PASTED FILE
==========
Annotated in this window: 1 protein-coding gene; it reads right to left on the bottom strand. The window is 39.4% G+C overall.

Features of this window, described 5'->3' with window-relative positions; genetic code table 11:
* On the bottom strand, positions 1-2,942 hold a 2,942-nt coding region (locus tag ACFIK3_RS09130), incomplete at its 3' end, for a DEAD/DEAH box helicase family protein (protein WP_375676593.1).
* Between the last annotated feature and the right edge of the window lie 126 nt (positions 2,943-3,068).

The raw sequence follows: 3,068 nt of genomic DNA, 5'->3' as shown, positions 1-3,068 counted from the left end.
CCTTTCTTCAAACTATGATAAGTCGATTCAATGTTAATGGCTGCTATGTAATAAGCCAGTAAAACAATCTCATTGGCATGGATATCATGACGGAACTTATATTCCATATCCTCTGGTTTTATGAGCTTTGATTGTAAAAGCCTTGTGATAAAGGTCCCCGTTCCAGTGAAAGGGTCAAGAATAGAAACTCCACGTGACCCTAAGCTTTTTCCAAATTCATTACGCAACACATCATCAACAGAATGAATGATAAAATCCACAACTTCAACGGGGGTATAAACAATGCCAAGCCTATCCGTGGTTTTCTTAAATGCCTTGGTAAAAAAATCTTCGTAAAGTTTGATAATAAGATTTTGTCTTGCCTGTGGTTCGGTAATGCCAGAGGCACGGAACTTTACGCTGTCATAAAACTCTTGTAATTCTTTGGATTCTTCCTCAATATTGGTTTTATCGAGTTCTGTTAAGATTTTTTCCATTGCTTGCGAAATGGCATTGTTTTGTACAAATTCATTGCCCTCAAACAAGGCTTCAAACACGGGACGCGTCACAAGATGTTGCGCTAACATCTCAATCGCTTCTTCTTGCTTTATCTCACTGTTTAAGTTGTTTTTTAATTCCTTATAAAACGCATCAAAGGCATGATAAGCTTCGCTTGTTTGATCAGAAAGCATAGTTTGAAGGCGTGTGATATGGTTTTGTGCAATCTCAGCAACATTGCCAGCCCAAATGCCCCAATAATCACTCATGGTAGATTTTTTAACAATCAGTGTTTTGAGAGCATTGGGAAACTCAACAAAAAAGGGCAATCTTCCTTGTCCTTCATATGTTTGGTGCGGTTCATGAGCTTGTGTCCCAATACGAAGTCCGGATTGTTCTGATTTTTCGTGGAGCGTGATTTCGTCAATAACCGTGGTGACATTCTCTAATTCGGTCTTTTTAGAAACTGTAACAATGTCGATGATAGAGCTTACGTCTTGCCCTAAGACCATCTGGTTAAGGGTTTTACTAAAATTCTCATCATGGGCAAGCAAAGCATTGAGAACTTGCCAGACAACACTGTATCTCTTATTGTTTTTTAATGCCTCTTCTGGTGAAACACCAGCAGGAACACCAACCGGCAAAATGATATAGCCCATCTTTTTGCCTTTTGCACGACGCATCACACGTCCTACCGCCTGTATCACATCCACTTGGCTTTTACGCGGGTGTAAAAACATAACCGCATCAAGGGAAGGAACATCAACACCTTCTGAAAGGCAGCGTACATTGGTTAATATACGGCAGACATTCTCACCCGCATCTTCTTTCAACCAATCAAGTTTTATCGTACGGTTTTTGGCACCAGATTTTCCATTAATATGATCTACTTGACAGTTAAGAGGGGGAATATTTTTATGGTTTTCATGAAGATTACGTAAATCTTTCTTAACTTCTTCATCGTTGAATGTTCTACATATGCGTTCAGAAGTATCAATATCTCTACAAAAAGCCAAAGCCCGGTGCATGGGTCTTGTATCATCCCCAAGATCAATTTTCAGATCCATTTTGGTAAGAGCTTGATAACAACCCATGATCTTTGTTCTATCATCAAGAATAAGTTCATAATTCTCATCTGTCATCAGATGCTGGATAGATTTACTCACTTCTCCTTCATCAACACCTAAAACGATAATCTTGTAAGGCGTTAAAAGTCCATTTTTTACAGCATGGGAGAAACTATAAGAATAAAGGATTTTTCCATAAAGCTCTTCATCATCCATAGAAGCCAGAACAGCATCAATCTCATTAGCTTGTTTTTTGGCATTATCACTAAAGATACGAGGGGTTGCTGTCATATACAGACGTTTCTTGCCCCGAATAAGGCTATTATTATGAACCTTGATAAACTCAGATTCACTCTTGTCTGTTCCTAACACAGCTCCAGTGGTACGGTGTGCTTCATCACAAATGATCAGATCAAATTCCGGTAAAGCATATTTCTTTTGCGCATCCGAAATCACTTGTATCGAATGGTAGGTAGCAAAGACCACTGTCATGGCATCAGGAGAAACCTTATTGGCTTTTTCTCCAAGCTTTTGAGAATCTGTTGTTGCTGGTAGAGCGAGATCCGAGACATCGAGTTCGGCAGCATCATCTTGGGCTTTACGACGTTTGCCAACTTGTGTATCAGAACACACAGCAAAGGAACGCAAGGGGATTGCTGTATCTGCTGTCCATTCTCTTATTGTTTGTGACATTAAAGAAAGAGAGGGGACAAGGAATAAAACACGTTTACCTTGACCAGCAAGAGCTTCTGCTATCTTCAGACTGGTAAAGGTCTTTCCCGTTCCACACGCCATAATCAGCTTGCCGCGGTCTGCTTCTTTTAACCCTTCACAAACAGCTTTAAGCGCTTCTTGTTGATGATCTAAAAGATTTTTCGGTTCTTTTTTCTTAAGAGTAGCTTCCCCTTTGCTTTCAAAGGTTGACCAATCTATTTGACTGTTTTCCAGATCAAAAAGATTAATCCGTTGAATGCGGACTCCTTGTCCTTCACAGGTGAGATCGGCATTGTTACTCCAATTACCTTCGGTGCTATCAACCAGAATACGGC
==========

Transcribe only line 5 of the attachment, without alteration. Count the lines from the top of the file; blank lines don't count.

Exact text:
The raw sequence follows: 3,068 nt of genomic DNA, 5'->3' as shown, positions 1-3,068 counted from the left end.